Publication details [#9316]

Stanton, Robert. 2002. The culture of translation in Anglo-Saxon England. Cambridge: Boydell & Brewer Ltd. 208 pp.


Translation was central to Old English literature as we know it. Most Old English literature, in fact, was either translated or adapted from Latin sources, and this is the first full-length study of Anglo-Saxon translation as a cultural practice. This 'culture of translation' was characterised by changing attitudes towards English: at first a necessary evil, it can be seen developing increasing authority and sophistication. Translation's pedagogical function (already visible in Latin and Old English glosses) flourished in the centralizing translation programme of the ninth-century translator-king Alfred, and English translations of the Bible further confirmed the respectability of English, while Ælfric's late tenth-century translation theory transformed principles of Latin composition into a new and vigorous language for English preaching and teaching texts. The book integrates the Anglo-Saxon period more fully into the longer history of English translation.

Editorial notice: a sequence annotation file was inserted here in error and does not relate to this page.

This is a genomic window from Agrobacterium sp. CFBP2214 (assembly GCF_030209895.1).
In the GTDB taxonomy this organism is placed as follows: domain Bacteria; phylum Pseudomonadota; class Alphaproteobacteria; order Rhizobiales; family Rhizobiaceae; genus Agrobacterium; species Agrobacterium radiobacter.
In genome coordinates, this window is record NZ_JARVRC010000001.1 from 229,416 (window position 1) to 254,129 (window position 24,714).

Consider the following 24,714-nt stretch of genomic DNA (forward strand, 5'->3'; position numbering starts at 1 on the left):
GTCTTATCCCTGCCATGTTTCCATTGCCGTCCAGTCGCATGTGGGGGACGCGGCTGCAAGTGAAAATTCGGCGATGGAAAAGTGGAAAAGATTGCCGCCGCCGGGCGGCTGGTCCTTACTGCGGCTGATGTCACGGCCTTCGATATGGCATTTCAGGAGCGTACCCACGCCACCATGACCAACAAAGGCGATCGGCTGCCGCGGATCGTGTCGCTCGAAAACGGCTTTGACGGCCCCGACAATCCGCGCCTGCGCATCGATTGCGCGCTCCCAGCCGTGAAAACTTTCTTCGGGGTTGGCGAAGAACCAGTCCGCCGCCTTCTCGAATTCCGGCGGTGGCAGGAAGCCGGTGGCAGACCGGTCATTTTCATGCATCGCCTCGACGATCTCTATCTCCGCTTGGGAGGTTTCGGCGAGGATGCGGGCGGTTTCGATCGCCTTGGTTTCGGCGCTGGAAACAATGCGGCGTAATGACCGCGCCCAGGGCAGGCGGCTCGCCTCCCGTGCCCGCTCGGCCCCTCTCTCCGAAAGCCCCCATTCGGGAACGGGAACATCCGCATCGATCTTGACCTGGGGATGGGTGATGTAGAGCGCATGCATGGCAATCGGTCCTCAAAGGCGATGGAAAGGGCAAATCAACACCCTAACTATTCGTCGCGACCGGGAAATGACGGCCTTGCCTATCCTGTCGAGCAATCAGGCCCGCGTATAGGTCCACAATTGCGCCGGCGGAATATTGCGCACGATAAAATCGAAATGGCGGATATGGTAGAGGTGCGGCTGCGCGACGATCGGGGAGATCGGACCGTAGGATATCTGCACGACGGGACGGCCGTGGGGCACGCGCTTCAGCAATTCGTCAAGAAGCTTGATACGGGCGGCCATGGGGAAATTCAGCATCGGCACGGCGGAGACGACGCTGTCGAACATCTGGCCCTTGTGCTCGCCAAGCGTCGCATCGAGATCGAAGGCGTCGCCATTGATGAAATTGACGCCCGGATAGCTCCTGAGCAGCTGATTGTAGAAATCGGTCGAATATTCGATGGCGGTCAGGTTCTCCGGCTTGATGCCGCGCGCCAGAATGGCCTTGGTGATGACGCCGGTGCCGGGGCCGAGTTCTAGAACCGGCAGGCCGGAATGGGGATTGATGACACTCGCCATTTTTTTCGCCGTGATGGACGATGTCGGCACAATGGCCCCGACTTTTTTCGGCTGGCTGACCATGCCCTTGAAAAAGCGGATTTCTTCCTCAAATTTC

Source : Based on publisher information

Reviewed by